'Foo fighters' were mysterious aerial lights seen by aircrew on both sides in World War II, especially after 1943, and during the Korean War. Their name derives from the cartoon character Smokey Stover, whose catchphrase was: "Where there's foo there's fire." Many reports were made of balls of light, varying in color and in size from several centimeters to about 2 m across, moving in close pursuit of warplanes. A common assumption among Allied pilots was that they were some form of enemy invention such as reconnaissance drones. However, when enemy aircrew were interrogated, it became clear that both German and Japanese fliers had encountered the same phenomenon. As the minutes of the Scientific Advisory Panel on Unidentified Flying Objects in 1953 noted, "[T]heir exact cause or nature was never defined." The minutes also reveal that both the panel's chairman, H. P. Robertson of the California Institute of Technology, and another panel member, Luis W. Alvarez of the University of California:
... had been concerned in the investigation of these phenomena, but David T. Griggs (professor of geophysics at the University of California at Los Angeles) is believed to be the most knowledgeable person on this subject. It was their feeling that these phenomena are not beyond the domain of present ... physical science.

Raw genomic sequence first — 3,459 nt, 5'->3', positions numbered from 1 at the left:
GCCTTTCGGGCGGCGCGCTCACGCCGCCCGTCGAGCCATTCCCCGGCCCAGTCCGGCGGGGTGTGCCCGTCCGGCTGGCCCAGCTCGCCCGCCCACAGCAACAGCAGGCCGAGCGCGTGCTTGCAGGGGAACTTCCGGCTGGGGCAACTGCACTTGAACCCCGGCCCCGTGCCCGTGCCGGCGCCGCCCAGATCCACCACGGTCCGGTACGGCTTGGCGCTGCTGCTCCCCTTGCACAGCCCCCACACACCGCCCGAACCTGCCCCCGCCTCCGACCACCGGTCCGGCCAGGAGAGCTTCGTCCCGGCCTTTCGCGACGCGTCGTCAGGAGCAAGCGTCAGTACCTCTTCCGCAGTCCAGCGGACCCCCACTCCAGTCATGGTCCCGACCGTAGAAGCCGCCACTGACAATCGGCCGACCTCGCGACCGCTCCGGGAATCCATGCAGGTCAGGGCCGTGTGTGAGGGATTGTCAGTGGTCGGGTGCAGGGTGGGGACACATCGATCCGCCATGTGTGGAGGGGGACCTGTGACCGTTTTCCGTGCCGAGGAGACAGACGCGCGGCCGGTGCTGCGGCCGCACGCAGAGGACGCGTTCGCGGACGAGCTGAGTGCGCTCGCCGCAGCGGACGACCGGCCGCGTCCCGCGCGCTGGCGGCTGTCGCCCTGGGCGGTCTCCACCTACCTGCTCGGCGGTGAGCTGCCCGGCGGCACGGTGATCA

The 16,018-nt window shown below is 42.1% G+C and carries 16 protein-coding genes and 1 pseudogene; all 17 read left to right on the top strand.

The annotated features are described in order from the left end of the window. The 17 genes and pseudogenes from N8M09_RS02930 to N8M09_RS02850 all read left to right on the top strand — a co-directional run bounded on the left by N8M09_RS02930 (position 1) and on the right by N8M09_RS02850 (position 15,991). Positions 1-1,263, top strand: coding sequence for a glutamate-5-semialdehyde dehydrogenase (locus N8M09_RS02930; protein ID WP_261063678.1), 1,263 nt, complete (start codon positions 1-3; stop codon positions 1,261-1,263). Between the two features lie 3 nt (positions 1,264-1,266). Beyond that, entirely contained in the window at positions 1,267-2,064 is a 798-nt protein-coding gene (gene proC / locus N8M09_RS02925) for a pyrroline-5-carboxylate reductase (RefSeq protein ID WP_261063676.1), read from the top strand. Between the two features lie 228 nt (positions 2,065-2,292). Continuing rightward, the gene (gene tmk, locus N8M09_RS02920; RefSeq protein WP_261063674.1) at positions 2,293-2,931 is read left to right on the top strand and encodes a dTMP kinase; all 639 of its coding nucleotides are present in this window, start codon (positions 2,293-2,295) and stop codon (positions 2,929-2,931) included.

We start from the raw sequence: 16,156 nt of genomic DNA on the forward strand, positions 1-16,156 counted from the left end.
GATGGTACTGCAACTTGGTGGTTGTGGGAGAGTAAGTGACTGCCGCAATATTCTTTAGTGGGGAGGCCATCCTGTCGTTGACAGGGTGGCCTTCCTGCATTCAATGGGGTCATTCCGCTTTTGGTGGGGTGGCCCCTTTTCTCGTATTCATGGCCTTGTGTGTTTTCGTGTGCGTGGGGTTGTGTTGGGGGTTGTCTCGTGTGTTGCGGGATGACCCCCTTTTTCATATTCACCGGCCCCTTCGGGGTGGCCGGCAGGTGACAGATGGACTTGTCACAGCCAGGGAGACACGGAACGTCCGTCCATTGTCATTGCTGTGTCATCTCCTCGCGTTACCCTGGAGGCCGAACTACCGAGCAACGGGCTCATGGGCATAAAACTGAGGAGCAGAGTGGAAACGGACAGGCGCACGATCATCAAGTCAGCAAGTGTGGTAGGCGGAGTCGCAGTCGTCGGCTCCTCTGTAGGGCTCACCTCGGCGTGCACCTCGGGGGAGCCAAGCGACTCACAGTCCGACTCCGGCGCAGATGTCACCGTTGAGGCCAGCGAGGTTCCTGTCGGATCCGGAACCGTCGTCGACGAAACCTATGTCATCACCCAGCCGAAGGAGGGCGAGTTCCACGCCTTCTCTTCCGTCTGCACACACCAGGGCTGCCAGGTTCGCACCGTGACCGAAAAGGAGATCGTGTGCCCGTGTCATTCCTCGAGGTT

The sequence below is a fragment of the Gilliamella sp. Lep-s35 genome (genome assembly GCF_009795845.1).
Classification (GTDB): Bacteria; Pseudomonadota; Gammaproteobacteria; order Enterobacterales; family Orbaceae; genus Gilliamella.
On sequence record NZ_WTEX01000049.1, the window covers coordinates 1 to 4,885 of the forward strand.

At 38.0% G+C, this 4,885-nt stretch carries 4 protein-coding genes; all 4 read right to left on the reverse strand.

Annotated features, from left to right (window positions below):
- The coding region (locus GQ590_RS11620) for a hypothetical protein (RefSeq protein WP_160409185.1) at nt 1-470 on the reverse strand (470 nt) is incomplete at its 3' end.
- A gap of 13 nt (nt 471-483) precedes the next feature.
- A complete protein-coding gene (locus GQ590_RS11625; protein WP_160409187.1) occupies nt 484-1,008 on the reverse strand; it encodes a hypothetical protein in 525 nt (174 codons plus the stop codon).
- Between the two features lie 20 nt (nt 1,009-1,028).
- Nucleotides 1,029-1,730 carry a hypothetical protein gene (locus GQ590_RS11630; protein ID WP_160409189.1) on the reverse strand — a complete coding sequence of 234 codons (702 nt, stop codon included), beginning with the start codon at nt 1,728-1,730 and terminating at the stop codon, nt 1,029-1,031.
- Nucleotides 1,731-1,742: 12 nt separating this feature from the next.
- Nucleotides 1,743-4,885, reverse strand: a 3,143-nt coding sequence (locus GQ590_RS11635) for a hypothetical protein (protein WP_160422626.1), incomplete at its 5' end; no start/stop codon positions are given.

The same view was later espoused by Donald H. Menzel and Ernest H. Taves,1, 2 who suggested that foo fighters were light reflections from tiny ice crystals formed by supercold air eddying around battle damage on the aircraft. Another possibility is that they were akin to ball lightning. The significant point is that, like the "Los Angeles Air Raid" and Kenneth Arnold's sighting, foo fighters were not considered as an aspect of a single phenomenon until hindsight included them in the UFO canon. As the Robertson Panel in 1953 concluded, "If the term 'flying saucers' had been popular in 1943–1945, these objects would have been so labeled."
1. Menzel, Donald H., and Taves, Ernest H. The UFO Enigma. New
York: Doubleday (1977).
2. Menzel, Donald H., and Boyd, Lyle B. The World of Flying Saucers: A Scientific Examination of a Major Myth of the Space Age. New York: Doubleday (1963).